Read #1 book on Hinduism and enhance your understanding of ancient Indian history.
Read #1 book on Hinduism and enhance your understanding of ancient Indian history.

Evil In The Jungle

Evil In The Jungle

12 mins 849 12 mins 849

I'm Jamie Rosenbloom and I'm kind of a wizard. I live in a small town in California, a suburb of San Francisco, called Fremont. Let me explain this to you. I didn't exactly want this jaw-snapping, hair-raising, terrifying adventure. I'm more of a guy who'll explore far-off, exotic places, have death-defying experiences, not through actually going there but by curling up on a cushy armchair, near the fireplace, and reading a book. Even in this technologically advancing world, I've learned to cherish the last true magic, words.

It all began on a normal day in my abnormal family (we should have a show about us). When you have a mom and dad like mine, you're bound to be...different. I'll be honest with you guys. We're all a little kooky, a little on the edge. All of us are insanely creative, innovative, and never let the rules bind us. My mom, Blue Rosenbloom, is a world-renowned archaeologist and environmentalist. She has been credited with the most valuable find ever, literally, the lost Inca City of Gold, Paititi. My dad, Nick Rosenbloom, is a Nobel-Prize winning botanist who has discovered over 164 types of flora. They're both pretty adventurous, but I am far from that part of the gene pool.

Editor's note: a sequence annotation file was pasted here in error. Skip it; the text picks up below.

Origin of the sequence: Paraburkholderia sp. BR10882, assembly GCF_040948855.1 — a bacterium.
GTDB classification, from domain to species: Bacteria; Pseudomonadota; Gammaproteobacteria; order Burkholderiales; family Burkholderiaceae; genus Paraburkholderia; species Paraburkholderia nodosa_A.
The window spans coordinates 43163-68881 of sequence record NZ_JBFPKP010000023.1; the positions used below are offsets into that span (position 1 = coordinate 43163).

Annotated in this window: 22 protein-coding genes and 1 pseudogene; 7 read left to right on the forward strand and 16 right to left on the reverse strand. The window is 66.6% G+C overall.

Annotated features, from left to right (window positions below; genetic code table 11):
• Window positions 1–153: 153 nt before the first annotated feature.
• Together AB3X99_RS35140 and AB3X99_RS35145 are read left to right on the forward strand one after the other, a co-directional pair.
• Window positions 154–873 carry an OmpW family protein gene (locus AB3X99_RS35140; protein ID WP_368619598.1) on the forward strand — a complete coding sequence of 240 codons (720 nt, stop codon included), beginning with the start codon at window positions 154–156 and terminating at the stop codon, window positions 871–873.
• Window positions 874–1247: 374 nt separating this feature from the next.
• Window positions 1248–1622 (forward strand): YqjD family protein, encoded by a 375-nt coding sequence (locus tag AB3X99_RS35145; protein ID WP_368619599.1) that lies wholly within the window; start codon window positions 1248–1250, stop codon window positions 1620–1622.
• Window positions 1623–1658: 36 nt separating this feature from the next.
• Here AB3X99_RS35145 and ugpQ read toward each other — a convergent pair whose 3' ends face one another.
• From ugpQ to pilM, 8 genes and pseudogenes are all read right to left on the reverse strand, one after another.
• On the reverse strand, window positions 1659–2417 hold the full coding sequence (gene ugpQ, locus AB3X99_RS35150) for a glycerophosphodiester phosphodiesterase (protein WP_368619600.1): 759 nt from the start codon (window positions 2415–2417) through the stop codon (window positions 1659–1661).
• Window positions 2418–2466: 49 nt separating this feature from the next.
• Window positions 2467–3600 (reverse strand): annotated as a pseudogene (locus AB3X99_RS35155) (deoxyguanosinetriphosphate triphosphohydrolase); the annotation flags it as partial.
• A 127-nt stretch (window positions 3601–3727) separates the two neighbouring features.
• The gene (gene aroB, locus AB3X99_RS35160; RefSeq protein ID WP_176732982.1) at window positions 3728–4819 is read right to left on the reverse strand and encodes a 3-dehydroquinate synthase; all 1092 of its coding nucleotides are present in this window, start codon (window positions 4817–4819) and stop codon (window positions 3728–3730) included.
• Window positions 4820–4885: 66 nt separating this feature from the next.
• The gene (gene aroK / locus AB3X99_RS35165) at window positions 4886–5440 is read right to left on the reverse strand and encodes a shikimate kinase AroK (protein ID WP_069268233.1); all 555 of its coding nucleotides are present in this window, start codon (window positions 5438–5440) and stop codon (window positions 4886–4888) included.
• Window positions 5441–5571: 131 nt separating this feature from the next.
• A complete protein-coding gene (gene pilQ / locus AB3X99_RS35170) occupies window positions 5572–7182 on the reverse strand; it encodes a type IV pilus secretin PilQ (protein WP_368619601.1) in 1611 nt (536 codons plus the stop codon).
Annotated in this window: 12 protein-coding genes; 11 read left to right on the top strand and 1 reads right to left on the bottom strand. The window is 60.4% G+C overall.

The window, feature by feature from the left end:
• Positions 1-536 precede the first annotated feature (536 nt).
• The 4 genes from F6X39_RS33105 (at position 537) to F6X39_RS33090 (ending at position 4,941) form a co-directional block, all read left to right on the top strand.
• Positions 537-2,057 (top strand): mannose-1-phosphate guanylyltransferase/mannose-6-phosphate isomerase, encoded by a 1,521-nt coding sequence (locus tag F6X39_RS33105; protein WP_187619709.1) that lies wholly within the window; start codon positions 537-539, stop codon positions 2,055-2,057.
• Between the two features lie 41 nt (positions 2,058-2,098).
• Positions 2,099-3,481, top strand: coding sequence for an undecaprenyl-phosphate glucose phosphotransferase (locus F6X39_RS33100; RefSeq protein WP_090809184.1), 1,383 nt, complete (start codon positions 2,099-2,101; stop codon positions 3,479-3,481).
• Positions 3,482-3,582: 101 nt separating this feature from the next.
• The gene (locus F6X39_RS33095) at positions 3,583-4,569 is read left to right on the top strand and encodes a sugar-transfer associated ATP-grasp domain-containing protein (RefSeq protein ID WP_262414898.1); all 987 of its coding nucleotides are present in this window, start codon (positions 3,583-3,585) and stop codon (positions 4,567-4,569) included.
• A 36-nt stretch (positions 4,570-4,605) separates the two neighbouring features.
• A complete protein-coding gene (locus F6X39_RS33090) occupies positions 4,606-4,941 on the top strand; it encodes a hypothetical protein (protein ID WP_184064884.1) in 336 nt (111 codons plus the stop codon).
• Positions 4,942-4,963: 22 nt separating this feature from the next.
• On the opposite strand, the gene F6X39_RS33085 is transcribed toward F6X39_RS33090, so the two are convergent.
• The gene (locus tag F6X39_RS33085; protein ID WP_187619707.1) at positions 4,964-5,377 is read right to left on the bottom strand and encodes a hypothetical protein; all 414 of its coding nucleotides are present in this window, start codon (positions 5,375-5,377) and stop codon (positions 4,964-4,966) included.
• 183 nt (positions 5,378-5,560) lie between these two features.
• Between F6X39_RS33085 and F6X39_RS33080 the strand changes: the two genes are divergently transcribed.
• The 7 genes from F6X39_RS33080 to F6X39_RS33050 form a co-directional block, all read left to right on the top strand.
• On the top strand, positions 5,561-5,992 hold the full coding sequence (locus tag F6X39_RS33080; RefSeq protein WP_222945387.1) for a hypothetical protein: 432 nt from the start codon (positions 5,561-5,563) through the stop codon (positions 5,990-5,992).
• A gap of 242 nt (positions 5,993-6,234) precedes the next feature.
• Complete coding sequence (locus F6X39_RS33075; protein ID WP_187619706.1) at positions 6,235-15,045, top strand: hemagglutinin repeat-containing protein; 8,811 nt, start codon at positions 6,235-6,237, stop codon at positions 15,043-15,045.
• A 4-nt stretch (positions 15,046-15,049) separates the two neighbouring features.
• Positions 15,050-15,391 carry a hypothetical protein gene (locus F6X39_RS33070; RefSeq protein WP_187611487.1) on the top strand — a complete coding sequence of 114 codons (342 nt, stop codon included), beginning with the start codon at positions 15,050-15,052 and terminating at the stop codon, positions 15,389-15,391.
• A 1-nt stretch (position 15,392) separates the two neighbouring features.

I become so scared of little things, I freeze up. Though with my parents' sky-high expectations, I've turned out okay. I'm good at school and according to my friends, awesome at writing. Like Martin Luther King Jr., I have a dream that one day I'll be an award-winning, highly celebrated author!

Okay, let's continue… My dad had been studying a new plant that he'd discovered in India. In honour of the strange, large, bulbous, head-like structure at the top of the stem, he nicknamed it Li'l Einstein. I had been baking cookies over at my grandma's. My grandparents' house is just across the road; my grandmother had given my dad permission to marry Mom only if their new house would be five minutes away from hers! I packed some cookies in a Ziploc, said goodbye to Grams and Grandpa, and cycled back home for dinner to hear the news that would change my life.

Over pizza (it was ‘Friday Funky Fun Night') that night, my dad dropped an atom bomb. It turns out, he had received funding for an expedition to India, for which all of us would be leaving the next morning. Mom would be coming along to study the modern forest dwellers and tribes. Me, I would have to survive in a land filled with bloodthirsty mosquitoes, enraged rhinos, and deadly tigers which were almost impossible to spot in the vivid colours of the jungle. I was as terrified as a mouse trying to escape from the clutches of an eagle. I moaned, "Dad! Why me, what have I done to deserve this? What about my books, my friends, my school!"